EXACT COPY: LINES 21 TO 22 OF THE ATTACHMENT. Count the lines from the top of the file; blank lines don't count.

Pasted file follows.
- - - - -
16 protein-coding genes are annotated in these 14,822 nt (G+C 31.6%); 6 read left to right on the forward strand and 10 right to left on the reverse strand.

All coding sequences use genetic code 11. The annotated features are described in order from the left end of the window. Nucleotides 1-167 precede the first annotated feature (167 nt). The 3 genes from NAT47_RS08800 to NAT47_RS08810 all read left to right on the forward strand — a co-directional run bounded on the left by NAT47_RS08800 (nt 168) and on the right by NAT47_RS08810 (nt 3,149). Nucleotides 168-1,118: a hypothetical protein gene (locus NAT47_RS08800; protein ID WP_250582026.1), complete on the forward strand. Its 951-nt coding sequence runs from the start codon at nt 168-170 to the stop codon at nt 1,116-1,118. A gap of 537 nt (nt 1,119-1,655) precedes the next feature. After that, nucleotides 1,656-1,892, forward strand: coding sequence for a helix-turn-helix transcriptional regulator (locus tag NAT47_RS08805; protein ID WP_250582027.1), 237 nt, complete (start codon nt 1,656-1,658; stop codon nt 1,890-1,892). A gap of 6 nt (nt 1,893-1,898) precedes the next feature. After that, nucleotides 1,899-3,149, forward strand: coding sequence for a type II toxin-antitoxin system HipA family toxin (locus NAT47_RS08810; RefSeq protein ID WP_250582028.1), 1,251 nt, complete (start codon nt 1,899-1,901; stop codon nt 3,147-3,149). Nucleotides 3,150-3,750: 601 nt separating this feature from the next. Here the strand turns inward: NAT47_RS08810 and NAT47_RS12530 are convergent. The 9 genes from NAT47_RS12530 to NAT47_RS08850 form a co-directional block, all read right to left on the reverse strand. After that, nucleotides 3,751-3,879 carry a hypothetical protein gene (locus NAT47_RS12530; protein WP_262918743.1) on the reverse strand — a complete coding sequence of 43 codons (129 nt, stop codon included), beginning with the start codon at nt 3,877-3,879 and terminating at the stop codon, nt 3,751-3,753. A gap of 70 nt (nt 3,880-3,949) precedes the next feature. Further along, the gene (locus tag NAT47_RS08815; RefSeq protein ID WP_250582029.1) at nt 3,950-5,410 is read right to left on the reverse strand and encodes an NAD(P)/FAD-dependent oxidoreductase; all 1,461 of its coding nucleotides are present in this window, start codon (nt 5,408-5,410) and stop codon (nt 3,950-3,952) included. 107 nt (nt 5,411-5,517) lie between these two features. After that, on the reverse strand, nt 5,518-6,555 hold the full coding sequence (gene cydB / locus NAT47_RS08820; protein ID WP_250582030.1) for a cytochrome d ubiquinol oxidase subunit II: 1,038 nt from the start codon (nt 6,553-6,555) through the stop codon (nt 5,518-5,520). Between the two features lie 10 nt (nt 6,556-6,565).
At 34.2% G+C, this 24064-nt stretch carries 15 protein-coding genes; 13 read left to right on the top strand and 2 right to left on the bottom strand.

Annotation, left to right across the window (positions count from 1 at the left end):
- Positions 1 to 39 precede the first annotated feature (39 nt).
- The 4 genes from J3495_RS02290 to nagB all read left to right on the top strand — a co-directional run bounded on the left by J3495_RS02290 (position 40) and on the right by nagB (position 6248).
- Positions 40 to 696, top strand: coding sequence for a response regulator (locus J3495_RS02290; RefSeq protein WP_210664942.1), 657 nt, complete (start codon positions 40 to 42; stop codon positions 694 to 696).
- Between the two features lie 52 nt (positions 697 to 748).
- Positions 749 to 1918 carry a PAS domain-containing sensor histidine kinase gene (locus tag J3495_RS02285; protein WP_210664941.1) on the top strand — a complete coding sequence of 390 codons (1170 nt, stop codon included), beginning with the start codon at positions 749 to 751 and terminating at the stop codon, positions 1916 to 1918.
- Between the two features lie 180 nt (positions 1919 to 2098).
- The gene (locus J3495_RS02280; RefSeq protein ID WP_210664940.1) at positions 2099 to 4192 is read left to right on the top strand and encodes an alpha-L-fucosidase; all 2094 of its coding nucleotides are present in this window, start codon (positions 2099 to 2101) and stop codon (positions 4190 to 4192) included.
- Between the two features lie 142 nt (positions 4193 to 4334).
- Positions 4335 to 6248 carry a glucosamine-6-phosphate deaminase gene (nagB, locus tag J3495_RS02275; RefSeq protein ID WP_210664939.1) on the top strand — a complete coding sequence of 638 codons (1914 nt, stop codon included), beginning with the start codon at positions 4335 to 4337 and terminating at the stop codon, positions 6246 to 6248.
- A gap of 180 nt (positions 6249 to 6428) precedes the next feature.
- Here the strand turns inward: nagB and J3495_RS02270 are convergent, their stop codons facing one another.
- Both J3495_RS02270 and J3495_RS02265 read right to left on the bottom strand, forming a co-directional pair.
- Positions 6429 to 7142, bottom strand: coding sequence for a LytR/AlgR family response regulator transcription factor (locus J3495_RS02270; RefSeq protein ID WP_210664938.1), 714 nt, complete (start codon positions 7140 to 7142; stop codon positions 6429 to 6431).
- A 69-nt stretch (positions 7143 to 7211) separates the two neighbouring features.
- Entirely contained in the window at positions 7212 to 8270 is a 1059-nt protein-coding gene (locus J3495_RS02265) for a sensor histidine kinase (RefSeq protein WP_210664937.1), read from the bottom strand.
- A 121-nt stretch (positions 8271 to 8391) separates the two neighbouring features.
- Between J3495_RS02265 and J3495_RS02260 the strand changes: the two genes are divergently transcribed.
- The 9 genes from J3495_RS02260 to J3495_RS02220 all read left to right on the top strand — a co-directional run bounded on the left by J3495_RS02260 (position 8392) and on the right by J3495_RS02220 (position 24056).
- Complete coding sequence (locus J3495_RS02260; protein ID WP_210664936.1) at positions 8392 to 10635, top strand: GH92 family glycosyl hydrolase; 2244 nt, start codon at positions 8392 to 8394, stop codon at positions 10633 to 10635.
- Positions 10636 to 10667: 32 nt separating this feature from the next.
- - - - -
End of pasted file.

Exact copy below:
- Between J3495_RS02265 and J3495_RS02260 the strand changes: the two genes are divergently transcribed.
- The 9 genes from J3495_RS02260 to J3495_RS02220 all read left to right on the top strand — a co-directional run bounded on the left by J3495_RS02260 (position 8392) and on the right by J3495_RS02220 (position 24056).